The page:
College of Visual & Performing Arts
- College of Business and Economics
- College of Education and Human Development
- College of Graduate Studies and Research
- Waldron College of Health and Human Services
- College of Humanities and Behavioral Sciences
- Artis College of Science and Technology
- College of Visual and Performing Arts
- Other Offices and Departments
Singing a new song – Radford University offers its first Summer Music Education Institute
A white scarf slowly fell 4 feet to the Porterfield Hall floor. It was the type of scarf one might expect to use in the case of surrender. And in some ways this particular, flimsy fabric was just that – a prop for yielding to an inner child.
At the first Radford University Summer Music Education Institute, Heather Kirby, a master teacher with 24 years' experience in elementary music education, dropped the scarf elegantly as she sang a few bars of a pleasant melody. She was demonstrating a lesson she gives to her primary education-aged students.
In response to her song, the institute participants stood around her, uninhibitedly repeated the sounds, and moved to the song’s rhythm with free-flowing motion. They were learning techniques to promote elementary school students’ skill levels of listening, performing, and creating/improvising through verbal association—chanting rhythms with rhythm syllables.
This specific session was in musicianship activities. Kirby interned at the institute to become a Gordon Institute for Music Learning (GIML) faculty member in elementary general music. The Radford workshop follows GIML Professional Development Levels Courses (PDLCs) standards and techniques for teaching using Music Learning Theory (MLT).
The summer institute’s organizer and co-instructor is Jennifer McDonel, assistant professor of music at Radford University and the institute’s program director. Her goal is to help the university become a local hub for music education and offer professional development opportunities for music educators each summer. This will help participants learn new teaching techniques, connect with other music educators, and re-energize their teaching each fall.
“Students are learning in-depth about the theory of how children learn when they learn music (Music Learning Theory… NOT MUSIC THEORY!),” she said. “The participants will broaden their own musicianship through listening, moving with flow, singing and chanting in different tonalities and meters, and they will experience and learn to deliver practical applications of Music Learning Theory through music activities that they themselves might provide in an elementary general music classroom.”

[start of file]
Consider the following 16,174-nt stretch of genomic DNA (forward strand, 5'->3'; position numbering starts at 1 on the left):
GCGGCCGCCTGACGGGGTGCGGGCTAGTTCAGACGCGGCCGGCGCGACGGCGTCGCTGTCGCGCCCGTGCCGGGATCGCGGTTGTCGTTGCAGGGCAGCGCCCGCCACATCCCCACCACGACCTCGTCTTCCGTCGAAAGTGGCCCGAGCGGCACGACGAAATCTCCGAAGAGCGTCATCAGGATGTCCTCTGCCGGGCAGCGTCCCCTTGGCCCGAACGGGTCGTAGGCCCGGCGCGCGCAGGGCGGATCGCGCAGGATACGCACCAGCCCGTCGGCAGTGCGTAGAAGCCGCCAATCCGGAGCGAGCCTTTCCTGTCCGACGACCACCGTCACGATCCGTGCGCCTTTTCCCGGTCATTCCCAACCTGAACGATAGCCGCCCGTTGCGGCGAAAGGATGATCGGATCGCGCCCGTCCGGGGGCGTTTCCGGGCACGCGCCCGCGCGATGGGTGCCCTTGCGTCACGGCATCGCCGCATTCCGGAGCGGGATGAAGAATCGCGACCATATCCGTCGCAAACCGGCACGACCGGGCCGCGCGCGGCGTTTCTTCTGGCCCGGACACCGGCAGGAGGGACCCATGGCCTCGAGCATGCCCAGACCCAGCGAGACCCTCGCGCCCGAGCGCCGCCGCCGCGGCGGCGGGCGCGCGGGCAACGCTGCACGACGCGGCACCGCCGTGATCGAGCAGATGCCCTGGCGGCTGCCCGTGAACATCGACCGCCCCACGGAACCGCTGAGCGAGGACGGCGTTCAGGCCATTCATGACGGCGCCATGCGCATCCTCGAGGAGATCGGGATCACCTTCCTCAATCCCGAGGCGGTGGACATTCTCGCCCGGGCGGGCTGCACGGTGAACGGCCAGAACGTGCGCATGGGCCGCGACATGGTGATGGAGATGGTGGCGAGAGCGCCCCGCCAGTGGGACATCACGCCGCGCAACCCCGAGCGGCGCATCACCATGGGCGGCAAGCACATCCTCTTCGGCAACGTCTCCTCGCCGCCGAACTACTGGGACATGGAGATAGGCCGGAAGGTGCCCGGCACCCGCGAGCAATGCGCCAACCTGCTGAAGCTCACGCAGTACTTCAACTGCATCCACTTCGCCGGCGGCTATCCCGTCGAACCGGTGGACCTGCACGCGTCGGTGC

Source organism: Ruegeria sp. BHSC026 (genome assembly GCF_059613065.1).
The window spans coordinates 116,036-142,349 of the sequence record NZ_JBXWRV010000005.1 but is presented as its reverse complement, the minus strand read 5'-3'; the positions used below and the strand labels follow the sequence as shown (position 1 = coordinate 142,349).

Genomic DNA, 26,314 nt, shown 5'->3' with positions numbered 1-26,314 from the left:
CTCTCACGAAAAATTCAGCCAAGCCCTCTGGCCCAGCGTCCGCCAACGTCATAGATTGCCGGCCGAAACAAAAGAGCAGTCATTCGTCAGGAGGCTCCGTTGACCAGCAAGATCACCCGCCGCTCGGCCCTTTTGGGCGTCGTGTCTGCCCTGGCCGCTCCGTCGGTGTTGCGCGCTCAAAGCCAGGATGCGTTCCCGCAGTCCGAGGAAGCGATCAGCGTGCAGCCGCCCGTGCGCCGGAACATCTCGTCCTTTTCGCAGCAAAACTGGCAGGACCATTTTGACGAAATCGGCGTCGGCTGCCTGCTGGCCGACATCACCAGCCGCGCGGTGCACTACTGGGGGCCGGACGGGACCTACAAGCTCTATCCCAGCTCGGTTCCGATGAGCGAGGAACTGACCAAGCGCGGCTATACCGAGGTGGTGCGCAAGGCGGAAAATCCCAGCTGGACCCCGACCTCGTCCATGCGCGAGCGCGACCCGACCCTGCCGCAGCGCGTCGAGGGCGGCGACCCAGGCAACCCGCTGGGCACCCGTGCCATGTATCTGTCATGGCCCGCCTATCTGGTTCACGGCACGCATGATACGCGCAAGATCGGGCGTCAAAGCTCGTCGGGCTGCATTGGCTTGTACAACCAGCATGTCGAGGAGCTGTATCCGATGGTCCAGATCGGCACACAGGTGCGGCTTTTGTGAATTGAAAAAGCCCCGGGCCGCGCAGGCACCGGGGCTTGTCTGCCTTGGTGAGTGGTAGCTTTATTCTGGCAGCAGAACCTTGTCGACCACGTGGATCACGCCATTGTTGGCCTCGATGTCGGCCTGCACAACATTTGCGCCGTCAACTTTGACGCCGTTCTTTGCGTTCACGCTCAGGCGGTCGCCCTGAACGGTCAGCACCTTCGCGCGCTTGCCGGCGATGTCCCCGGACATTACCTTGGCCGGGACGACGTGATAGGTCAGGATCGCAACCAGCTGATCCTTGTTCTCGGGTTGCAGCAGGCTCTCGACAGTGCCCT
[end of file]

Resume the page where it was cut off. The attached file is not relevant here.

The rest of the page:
McDonel teaches music education courses and specializes in Music Learning Theory. This workshop is a way to introduce MLT to local practicing teachers. The institute also reinforces concepts taught to pre-service music educators at Radford.
Each summer McDonel plans to bring in leaders from different areas and levels of music education to promote continuing education for music educators. This year Christina Hornbach, an associate professor and director of music education at Hope College in Holland, Michigan, joins McDonel on the faculty of the institute. Hornbach is also an elementary general music faculty member for GIML.
This year’s attendees include several Radford University alumni who are practicing teachers, as well as current music education students. One participant, Stephen Marion, a Radford music education student who plans to graduate in 2018, believes the institute is life changing.
“In two weeks I've been able to improve my own musicianship and audiation skills,” he said. “I've learned about MLT as a whole and all of its ideas about how we learn music, and I've learned the most effective and efficient way to teach any musical concept.”
He gained a greater appreciation for learning music through the institute’s MLT approach.
“As I watched them model the learning sequence, my future curriculum and teaching persona started to form in my head for the first time. I feel with more time working with Dr. McDonel I will become a confident and competent music teacher,” he concluded.
For more information about Radford University’s Summer Music Education Institute, visit www.radford.edu/summermusic.